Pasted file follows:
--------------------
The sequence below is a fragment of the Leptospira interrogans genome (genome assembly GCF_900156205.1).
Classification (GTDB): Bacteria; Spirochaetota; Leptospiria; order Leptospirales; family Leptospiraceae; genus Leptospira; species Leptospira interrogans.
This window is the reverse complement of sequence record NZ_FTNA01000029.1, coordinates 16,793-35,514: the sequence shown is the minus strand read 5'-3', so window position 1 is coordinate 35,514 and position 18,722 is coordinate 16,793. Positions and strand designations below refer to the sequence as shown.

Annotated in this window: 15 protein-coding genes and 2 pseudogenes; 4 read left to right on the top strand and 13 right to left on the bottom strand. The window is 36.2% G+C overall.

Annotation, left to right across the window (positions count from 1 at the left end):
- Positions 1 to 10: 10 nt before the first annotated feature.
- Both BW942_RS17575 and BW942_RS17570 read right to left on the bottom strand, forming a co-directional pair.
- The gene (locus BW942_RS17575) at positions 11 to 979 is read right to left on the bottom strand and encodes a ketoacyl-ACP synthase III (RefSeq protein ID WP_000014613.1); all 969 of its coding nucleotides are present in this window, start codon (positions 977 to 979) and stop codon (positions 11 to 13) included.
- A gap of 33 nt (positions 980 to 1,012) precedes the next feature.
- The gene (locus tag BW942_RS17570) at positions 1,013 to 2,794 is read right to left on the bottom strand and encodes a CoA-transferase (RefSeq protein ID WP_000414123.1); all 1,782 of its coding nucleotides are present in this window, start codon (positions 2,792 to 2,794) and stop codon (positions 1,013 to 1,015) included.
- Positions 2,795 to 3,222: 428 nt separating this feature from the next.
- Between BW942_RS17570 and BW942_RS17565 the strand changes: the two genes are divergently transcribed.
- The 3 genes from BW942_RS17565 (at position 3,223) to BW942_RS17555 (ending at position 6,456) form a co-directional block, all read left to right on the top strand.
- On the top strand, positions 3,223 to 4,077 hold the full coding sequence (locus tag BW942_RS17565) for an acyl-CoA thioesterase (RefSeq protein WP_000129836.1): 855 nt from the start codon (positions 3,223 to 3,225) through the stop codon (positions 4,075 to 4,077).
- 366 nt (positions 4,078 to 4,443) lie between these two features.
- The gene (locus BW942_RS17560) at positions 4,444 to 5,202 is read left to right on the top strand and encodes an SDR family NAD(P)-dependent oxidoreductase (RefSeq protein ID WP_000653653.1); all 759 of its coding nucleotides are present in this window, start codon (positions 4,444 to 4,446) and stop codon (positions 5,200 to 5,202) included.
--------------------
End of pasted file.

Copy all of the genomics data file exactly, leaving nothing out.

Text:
The sequence below is a fragment of the Leptospira interrogans genome (genome assembly GCF_900156205.1).
Classification (GTDB): Bacteria; Spirochaetota; Leptospiria; order Leptospirales; family Leptospiraceae; genus Leptospira; species Leptospira interrogans.
This window is the reverse complement of sequence record NZ_FTNA01000029.1, coordinates 16,793-35,514: the sequence shown is the minus strand read 5'-3', so window position 1 is coordinate 35,514 and position 18,722 is coordinate 16,793. Positions and strand designations below refer to the sequence as shown.

Annotated in this window: 15 protein-coding genes and 2 pseudogenes; 4 read left to right on the top strand and 13 right to left on the bottom strand. The window is 36.2% G+C overall.

Annotation, left to right across the window (positions count from 1 at the left end):
- Positions 1 to 10: 10 nt before the first annotated feature.
- Both BW942_RS17575 and BW942_RS17570 read right to left on the bottom strand, forming a co-directional pair.
- The gene (locus BW942_RS17575) at positions 11 to 979 is read right to left on the bottom strand and encodes a ketoacyl-ACP synthase III (RefSeq protein ID WP_000014613.1); all 969 of its coding nucleotides are present in this window, start codon (positions 977 to 979) and stop codon (positions 11 to 13) included.
- A gap of 33 nt (positions 980 to 1,012) precedes the next feature.
- The gene (locus tag BW942_RS17570) at positions 1,013 to 2,794 is read right to left on the bottom strand and encodes a CoA-transferase (RefSeq protein ID WP_000414123.1); all 1,782 of its coding nucleotides are present in this window, start codon (positions 2,792 to 2,794) and stop codon (positions 1,013 to 1,015) included.
- Positions 2,795 to 3,222: 428 nt separating this feature from the next.
- Between BW942_RS17570 and BW942_RS17565 the strand changes: the two genes are divergently transcribed.
- The 3 genes from BW942_RS17565 (at position 3,223) to BW942_RS17555 (ending at position 6,456) form a co-directional block, all read left to right on the top strand.
- On the top strand, positions 3,223 to 4,077 hold the full coding sequence (locus tag BW942_RS17565) for an acyl-CoA thioesterase (RefSeq protein WP_000129836.1): 855 nt from the start codon (positions 3,223 to 3,225) through the stop codon (positions 4,075 to 4,077).
- 366 nt (positions 4,078 to 4,443) lie between these two features.
- The gene (locus BW942_RS17560) at positions 4,444 to 5,202 is read left to right on the top strand and encodes an SDR family NAD(P)-dependent oxidoreductase (RefSeq protein ID WP_000653653.1); all 759 of its coding nucleotides are present in this window, start codon (positions 4,444 to 4,446) and stop codon (positions 5,200 to 5,202) included.